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Dynamics of weather fueled by plankton.

Dynamics of weather fueled by plankton

Microscopic ocean plants called phytoplankton may exert an important influence on Indian monsoons and other weather patterns across the globe, reports a team of oceanographers from Canada and India.

Shubha Sathyendranath at Dalhousie University in Halifax, Nova Scotia, and her colleagues reached that conclusion after examining the role of phytoplankton in the Arabian Sea, which lies west of India. The researchers used statellite measurements and a computer model to determine whether these one-celled plants have a significant effect on sea-surface temperatures in the region. In the Jan. 3 NATURE, they report that the "distribution of phytoplankton exerts a controlling influence on the seasonal evolution of sea-surface temperatures."

Phytoplankton contain photosynthetic pigments such as chlorophyll, which absorb solar energy, warming the surrounding water.

Computer simulations by Sathyendranath's group revealed that phytoplankton could significantly warm the surface of the Arabian Sea, boosting temperatures by as much as 4 [degrees] C during summer months.

Because the pattern of ocean temperatures in the tropics influences the development of storms, fluctuations in phytoplankton concentrations might affect the location or strength of Indian monsoons. The researchers suggest that forecasters might use satellite measurements of oceanic chlorophyll concentrations to improve the accuracy of seasonal weather predictions for the tropics.

The new findings fit with other recent research exploring the role of phytoplankton. In a study of the tropical Pacific, Marlon R. Lewis of Dalhousie and his colleagues found that the tiny plants greatly reduce the water's transparency and could account for geographic variations in sea-surface temperature patterns. They suggest in the Oct. 11, 1990 NATURE that sporadic phytoplankton "blooms" may play a role in starting El Nino-Southern Oscillations, which wreak havoc on global weather patterns.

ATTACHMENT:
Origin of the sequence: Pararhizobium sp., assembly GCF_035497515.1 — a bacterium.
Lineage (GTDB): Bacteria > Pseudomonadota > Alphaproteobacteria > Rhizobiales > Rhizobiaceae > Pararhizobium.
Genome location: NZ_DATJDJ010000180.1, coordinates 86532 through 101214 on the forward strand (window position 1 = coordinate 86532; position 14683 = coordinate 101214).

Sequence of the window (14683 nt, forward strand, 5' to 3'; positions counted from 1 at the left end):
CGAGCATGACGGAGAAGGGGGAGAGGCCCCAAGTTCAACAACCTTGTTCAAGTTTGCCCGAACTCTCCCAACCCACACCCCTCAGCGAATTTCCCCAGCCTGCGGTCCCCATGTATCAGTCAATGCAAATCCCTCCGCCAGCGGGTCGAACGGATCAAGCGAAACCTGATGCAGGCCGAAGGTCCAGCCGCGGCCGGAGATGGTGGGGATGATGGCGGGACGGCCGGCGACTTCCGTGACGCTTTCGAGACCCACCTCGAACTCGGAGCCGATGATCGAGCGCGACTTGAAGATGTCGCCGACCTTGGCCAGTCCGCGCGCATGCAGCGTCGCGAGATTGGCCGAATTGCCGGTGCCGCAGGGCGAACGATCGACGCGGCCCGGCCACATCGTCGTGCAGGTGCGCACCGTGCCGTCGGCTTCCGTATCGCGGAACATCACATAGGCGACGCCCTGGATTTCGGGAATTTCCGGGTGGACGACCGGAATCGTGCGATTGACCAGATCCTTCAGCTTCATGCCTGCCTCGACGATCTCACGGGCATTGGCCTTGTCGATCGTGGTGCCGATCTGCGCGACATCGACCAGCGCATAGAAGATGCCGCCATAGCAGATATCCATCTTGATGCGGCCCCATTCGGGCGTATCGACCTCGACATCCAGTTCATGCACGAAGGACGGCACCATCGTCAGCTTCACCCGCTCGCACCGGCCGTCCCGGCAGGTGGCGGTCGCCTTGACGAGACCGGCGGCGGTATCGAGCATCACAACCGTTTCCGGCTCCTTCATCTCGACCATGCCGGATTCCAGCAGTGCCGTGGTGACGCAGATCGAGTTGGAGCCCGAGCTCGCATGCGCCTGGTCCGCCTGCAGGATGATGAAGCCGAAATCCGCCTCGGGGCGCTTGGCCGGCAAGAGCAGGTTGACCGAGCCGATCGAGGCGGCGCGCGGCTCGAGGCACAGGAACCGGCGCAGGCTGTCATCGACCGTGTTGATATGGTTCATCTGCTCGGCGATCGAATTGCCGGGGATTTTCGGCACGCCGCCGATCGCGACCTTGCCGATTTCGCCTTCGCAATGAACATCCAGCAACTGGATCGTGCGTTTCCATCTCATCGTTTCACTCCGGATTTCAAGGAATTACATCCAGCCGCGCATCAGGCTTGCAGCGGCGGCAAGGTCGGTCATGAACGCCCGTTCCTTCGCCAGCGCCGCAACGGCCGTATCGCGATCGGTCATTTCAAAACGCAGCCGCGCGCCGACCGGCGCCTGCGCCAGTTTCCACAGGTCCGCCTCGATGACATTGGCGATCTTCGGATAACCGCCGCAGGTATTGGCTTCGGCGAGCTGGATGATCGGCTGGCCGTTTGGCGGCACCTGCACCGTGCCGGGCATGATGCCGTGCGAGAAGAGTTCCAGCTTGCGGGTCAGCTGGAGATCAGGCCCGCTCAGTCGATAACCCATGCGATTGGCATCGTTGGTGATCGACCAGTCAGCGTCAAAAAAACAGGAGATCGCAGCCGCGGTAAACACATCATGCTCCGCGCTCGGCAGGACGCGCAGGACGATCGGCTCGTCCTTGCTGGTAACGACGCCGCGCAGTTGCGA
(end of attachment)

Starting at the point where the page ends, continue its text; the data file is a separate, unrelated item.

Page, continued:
Some researchers have proposed that phytoplankton partially control the world's climate because they emit a sulfur compound that stimulates the "seeding" of cloud particles (SN: 12/5/87, p. 362). In general, Lewis says, scientists are developing a greater appreciation for the importance of these plants. "Biological organisms are not just passive and at the mercy of the climate and their physical environment," he says, "but in fact can carry out fairly significant modifications of the physical climate system."
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Author:Monastersky, Richard
Publication:Science News
Date:Jan 12, 1991
Words:363
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